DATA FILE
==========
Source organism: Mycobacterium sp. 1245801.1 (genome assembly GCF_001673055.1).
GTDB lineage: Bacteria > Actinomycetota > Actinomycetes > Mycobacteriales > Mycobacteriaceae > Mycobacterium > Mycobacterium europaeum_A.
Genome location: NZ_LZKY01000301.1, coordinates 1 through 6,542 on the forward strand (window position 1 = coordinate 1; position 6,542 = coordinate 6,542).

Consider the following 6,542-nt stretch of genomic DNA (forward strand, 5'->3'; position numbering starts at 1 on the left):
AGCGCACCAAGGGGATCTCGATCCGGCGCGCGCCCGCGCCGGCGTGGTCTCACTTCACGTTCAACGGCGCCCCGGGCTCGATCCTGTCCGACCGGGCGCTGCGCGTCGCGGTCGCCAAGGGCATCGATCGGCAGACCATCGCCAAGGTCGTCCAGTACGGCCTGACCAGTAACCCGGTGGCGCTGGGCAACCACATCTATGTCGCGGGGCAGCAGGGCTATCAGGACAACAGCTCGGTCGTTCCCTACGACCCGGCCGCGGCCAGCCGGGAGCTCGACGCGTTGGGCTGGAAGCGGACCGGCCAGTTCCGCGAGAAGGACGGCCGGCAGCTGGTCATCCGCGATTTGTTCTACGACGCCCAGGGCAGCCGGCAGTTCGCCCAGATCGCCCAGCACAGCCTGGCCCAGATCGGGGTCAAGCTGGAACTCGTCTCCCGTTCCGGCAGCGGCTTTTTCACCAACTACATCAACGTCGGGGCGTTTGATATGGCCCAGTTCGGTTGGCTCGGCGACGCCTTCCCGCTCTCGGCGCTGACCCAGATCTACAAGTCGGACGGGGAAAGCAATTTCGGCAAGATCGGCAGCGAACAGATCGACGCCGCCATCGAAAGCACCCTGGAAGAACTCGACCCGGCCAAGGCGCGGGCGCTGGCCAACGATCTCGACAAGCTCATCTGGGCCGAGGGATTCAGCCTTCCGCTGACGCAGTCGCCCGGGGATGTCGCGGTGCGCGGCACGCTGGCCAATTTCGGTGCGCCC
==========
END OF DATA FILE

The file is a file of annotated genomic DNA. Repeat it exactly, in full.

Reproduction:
Source organism: Mycobacterium sp. 1245801.1 (genome assembly GCF_001673055.1).
GTDB lineage: Bacteria > Actinomycetota > Actinomycetes > Mycobacteriales > Mycobacteriaceae > Mycobacterium > Mycobacterium europaeum_A.
Genome location: NZ_LZKY01000301.1, coordinates 1 through 6,542 on the forward strand (window position 1 = coordinate 1; position 6,542 = coordinate 6,542).

Consider the following 6,542-nt stretch of genomic DNA (forward strand, 5'->3'; position numbering starts at 1 on the left):
AGCGCACCAAGGGGATCTCGATCCGGCGCGCGCCCGCGCCGGCGTGGTCTCACTTCACGTTCAACGGCGCCCCGGGCTCGATCCTGTCCGACCGGGCGCTGCGCGTCGCGGTCGCCAAGGGCATCGATCGGCAGACCATCGCCAAGGTCGTCCAGTACGGCCTGACCAGTAACCCGGTGGCGCTGGGCAACCACATCTATGTCGCGGGGCAGCAGGGCTATCAGGACAACAGCTCGGTCGTTCCCTACGACCCGGCCGCGGCCAGCCGGGAGCTCGACGCGTTGGGCTGGAAGCGGACCGGCCAGTTCCGCGAGAAGGACGGCCGGCAGCTGGTCATCCGCGATTTGTTCTACGACGCCCAGGGCAGCCGGCAGTTCGCCCAGATCGCCCAGCACAGCCTGGCCCAGATCGGGGTCAAGCTGGAACTCGTCTCCCGTTCCGGCAGCGGCTTTTTCACCAACTACATCAACGTCGGGGCGTTTGATATGGCCCAGTTCGGTTGGCTCGGCGACGCCTTCCCGCTCTCGGCGCTGACCCAGATCTACAAGTCGGACGGGGAAAGCAATTTCGGCAAGATCGGCAGCGAACAGATCGACGCCGCCATCGAAAGCACCCTGGAAGAACTCGACCCGGCCAAGGCGCGGGCGCTGGCCAACGATCTCGACAAGCTCATCTGGGCCGAGGGATTCAGCCTTCCGCTGACGCAGTCGCCCGGGGATGTCGCGGTGCGCGGCACGCTGGCCAATTTCGGTGCGCCC